How Much Protein Do You Need in Your Diet? - dummies

How Much Protein Do You Need in Your Diet?

A normal American diet generally provides sufficient protein, so protein deficiencies are rare in the United States. The National Academy of Sciences Food and Nutrition Board sets requirements (RDAs) for nutrients such as vitamins and minerals and for daily dietary protein consumption. As with other nutrients, the board has different recommendations for different groups of people: younger or older, men or women.

As you age, you synthesize new proteins less efficiently, so your muscle mass diminishes while your fat content stays the same or rises. This is why some folks believe that muscle turns to fat in old age.

As a general rule, the National Academy of Sciences says healthy people need to get 10 to 35 percent of their daily calories from protein. More specifically, the Academy has set a Dietary Reference Intake (DRI) of 45 grams protein per day for a healthy woman and 52 grams per day for a healthy man.

These amounts are easily obtained from two to three 3-ounce servings of lean meat, fish, or poultry (21 grams each). Vegetarians can get their protein from 2 eggs (12–16 grams), 2 slices of prepacked fat-free cheese (10 grams), 4 slices of bread (3 grams each), and one cup of yogurt (10 grams).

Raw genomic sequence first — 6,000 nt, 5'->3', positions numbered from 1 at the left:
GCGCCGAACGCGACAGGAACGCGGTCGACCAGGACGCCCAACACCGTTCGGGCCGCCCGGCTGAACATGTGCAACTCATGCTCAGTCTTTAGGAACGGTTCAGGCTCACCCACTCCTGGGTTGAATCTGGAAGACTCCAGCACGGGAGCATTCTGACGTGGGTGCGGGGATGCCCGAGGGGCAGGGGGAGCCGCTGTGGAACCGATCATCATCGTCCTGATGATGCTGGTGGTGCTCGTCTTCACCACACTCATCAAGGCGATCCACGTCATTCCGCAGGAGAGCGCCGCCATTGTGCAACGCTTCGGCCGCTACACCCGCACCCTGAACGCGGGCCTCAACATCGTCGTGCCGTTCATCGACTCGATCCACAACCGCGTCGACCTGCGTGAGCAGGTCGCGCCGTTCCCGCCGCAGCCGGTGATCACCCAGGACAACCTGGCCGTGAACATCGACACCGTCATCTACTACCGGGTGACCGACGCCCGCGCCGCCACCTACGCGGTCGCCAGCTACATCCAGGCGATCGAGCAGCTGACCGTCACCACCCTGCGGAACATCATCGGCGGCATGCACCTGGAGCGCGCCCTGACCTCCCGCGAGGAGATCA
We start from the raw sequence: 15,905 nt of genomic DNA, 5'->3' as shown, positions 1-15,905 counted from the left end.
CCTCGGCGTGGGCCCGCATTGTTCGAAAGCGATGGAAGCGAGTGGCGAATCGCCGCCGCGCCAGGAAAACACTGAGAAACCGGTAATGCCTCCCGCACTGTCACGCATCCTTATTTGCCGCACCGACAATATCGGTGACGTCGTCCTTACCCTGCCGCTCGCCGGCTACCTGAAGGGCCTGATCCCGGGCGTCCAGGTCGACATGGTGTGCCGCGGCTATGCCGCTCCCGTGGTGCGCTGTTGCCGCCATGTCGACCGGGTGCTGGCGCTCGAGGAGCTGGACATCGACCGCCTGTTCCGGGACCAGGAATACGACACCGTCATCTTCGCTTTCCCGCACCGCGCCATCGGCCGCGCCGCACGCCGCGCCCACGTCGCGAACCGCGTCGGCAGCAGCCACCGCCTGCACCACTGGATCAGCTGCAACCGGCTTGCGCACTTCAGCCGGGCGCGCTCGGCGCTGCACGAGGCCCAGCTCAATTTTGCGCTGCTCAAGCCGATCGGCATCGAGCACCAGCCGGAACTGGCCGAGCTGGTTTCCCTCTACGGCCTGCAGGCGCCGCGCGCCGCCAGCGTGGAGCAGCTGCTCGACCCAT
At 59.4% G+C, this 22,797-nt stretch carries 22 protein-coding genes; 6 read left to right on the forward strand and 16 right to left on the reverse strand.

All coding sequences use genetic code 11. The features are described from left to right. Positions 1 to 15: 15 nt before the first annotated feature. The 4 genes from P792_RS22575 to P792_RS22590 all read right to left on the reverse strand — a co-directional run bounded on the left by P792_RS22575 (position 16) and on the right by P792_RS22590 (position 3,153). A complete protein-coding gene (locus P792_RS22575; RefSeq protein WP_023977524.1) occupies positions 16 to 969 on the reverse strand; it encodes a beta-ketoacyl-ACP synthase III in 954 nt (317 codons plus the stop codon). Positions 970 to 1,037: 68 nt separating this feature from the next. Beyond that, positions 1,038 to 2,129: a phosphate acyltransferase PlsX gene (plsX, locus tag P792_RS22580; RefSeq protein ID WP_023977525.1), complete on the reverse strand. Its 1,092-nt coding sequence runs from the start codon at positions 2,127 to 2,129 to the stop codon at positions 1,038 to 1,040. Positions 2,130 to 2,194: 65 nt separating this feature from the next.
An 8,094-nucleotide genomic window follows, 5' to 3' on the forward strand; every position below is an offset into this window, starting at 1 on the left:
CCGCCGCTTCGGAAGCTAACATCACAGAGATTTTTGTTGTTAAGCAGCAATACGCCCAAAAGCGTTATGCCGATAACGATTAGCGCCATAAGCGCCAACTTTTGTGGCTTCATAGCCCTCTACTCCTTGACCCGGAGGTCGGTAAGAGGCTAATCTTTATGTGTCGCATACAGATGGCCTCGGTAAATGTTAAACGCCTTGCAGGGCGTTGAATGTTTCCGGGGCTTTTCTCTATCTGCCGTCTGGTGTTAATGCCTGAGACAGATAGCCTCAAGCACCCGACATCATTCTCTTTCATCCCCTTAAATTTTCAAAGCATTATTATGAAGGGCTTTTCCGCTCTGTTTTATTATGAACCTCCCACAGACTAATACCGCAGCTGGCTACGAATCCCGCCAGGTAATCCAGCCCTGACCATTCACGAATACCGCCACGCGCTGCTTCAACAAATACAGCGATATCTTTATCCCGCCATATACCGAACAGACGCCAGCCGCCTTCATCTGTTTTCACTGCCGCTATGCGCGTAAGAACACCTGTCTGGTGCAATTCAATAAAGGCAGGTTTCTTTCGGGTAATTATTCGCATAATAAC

Protein deficiencies result in weak muscles. For example, children who do not get enough protein have shrunken, weak muscles. They may also have thin hair, their skin may be covered with sores, and blood tests may show that the level of albumin in their blood is below normal.

Protein is needed to produce new red blood cells, which live for only 120 days. People who do not get enough protein may become anemic. Protein deficiencies may also show up as fluid retention (the big belly on a starving child), hair loss, and muscle wasting caused by the body digesting the proteins in its own muscle tissue. That’s why victims of starvation are, literally, skin and bones.

Anyone who’s building new tissue quickly needs extra protein. For example, the Dietary Reference Intake (DRI) for protein for women who are pregnant or nursing is 71 grams per day. Injuries also raise your protein requirements. An injured body releases protein-destroying hormones from the pituitary and adrenal glands.

You need extra protein to protect existing tissues, and after severe blood loss, you need extra protein to make new hemoglobin for red blood cells. Cuts, burns, or surgical procedures mean that you need extra protein to make new skin and muscle cells. Fractures mean extra protein is needed to make new bone.

Recent research suggests that athletes need extra protein, but they easily meet their requirements by increasing the amount of food in their normal diet.

You can get too much protein. Several medical conditions make it difficult for people to digest and process proteins properly. As a result, waste products build up in different parts of the body.

People with liver or kidney disease don’t process protein efficiently into urea or don’t excrete it efficiently through urine. The result may be uric acid kidney stones or uremic poisoning. The pain associated with gout is caused by uric acid crystals collecting in the spaces around joints. Doctors may recommend a low-protein diet as part of the treatment in these situations.